And I have no doubt in my mind that God shatters many of our dreams simply because He wants us to find Him as our ultimate dream. He who has God and many other things does not have more than he who has God only, because if you have God, you have all that you really, really do need. That’s what the Puritans used to teach.

Joni Eareckson Tada had her dreams—boyfriend, popular. She, of course, over 20 years ago dives and breaks her spinal cord. And you know today, of course, that she is in a wheelchair, still hurting. I just read a recent book in which she spent most of a recent year in bed with all those awful sores. Every dream that a young woman could have shattered. When it happened, she spent days wondering how she could commit suicide so that she would not have to live. Every dream crushed! Every one!

But, you know, today God had a different dream for her, and you know the blessing that she has been to millions of people, the organization she began, helping those who are disabled, blessing people with her speaking and her writing. And who could have ever predicted that with the death of all her dreams God would give her something so special and so unique. But that’s just like God. That’s just like God. He takes away the dreams upon which we attach our hearts. He shatters them. They lie at our feet unfulfilled, and in despair He comes to us and He says, “I love you. I care about you, and I want you to know that I’m giving you a brand new dream.” That’s just like God. That’s the way He is.

The only requirement for you to still have a dream is that you be alive. Once you are dead and the preacher has said all those wonderful things about you that make others in the audience wonder whether he’s talking about the person that you really knew… (chuckles) I’m being a little facetious there. Once it’s all over and things have been said about us, you can stop your dreaming on earth. But until then God has some purpose for you. And those who may even go through Alzheimer’s Disease may no longer be able to dream their own dreams, but they become a part of the dream of those who care for them, because God’s purposes toward us are always benevolent. There is always some reason why it is that he loves His people, and He goes on loving us, and He keeps giving us a dream.

There’s a final lesson that I’ve thought much about, and it does not grow out of the text of Genesis. But it is, I believe, Scriptural, and that is this. God’s dreams are really only for God’s people. God’s dreams are only for God’s people. As I was meditating on this the question occurred to me, “Does God have a dream for everyone?” And the answer is, I think, no. At least interpreted in the way I’m interpreting it, the answer is no.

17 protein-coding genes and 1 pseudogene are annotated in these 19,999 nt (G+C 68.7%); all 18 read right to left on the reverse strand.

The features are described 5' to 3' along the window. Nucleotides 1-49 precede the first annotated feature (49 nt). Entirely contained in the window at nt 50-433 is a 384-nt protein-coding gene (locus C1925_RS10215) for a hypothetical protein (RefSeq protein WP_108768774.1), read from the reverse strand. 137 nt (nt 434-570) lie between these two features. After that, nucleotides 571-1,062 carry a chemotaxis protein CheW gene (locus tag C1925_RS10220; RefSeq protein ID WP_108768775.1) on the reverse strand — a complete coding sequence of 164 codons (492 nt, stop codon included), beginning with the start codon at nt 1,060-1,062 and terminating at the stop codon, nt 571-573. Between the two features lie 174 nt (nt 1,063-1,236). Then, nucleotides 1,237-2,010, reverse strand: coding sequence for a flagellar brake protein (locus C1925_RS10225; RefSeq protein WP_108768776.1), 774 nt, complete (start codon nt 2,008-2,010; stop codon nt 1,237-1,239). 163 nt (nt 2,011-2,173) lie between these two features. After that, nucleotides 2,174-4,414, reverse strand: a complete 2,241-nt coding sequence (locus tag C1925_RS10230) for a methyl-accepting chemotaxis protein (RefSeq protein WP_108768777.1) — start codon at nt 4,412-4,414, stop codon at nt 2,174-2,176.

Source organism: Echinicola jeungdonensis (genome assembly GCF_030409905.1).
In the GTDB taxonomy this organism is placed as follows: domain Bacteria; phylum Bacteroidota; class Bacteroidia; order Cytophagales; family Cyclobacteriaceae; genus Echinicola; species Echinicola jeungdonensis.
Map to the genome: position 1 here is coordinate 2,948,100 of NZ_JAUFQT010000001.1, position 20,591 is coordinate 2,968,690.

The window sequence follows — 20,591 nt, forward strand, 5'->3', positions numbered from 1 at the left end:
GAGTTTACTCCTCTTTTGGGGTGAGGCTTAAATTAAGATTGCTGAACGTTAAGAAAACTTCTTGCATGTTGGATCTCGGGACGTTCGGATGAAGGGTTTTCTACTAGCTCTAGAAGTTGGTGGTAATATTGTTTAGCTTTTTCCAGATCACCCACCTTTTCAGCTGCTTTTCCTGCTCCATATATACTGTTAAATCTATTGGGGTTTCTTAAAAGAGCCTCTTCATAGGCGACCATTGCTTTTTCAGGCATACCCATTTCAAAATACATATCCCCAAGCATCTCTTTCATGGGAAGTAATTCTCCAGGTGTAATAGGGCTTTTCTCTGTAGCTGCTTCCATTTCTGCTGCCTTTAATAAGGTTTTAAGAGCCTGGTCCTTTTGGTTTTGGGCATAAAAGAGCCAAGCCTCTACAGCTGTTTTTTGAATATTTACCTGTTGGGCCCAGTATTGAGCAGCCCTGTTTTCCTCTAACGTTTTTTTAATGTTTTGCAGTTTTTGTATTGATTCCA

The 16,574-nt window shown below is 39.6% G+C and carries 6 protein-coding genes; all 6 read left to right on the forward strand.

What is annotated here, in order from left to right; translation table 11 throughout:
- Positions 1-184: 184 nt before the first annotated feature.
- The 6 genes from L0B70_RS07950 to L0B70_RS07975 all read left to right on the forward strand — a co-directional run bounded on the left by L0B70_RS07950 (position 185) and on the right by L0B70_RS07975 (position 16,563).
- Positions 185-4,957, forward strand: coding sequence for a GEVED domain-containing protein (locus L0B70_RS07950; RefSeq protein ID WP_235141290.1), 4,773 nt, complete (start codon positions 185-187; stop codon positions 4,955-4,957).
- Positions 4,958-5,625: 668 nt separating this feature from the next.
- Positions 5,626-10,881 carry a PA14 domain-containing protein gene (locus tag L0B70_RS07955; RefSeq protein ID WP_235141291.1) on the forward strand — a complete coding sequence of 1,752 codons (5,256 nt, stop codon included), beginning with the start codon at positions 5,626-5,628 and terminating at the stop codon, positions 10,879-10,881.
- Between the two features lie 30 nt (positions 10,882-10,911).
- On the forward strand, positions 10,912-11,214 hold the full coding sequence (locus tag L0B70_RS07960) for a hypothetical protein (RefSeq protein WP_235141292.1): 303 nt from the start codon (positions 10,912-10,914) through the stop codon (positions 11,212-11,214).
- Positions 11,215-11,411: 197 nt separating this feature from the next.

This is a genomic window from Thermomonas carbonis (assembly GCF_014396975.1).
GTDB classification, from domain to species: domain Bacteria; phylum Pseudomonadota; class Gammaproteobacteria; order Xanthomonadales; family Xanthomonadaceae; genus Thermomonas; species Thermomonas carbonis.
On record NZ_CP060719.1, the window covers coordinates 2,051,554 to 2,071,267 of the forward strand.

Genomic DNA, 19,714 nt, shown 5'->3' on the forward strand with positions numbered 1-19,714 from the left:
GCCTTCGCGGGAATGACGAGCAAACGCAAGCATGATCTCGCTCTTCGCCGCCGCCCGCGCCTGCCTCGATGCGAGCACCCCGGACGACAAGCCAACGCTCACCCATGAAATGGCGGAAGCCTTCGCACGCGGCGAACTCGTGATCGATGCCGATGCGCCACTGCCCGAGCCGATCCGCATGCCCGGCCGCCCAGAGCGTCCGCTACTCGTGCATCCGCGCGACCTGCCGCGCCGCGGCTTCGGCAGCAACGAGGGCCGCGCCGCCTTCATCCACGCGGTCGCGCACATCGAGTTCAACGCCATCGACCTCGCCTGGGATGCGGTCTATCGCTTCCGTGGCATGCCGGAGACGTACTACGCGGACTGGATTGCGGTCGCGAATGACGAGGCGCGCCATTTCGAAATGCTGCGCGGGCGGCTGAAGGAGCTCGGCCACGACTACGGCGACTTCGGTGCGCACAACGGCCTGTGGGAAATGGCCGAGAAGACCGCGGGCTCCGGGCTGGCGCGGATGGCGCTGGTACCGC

He that believes on the Son has everlasting life (all the dreams) but he that believes not on the Son shall not see life, but the wrath of God abides on him. God has a purpose for everyone, but He does not have a dream for everyone except those who are His people. And your dream with God, if it is to begin, has to begin at the foot of the cross by receiving Christ as Savior, transferring your faith to Him, being reconciled to God, and then you and God can begin to dream together. Until that time, you are under the condemnation of God. There is a purpose for your existence, but there is no use talking about dreams.

And there are many of you listening to me today who, if the truth were known, if the inside of what is within you were to come out and we could see who you really are, we would discover that you have never believed on Christ for yourself, which is the place where all dreams begin.

Joseph believed God. He lived before the cross, but his faith was in God and it was credited to him for righteousness. We now live from the standpoint of the cross. The cross is behind us. We look back to it, and we see that when Jesus died for us He gave us the opportunity to be reconciled to Him. And once we are reconciled, you and God begin your dreams together.

Let us pray.

Our Father, we thank You for Your faithfulness in showing us how powerful You are, how wonderful You are. We pray today, Father, for those whose dreams have long since been shattered. We pray today, Father, that You will replace them with Yourself, replace them with Your faithfulness and with Your strength. And grant to each of us a closer walk that we night know that You have the right to give dreams and to take them. And as long as we have You, we can endure both. Work in the lives today of those who come broken-hearted. We pray that You will reveal Yourself to them. Show Yourself that You are benevolent. And when we cannot trust Your hand, may we trust Your heart. And for those who do not know You, we pray that today they might reach out to Christ and receive Him as theirs. In Jesus’ name we pray, Amen.

Tell us why you valued this sermon.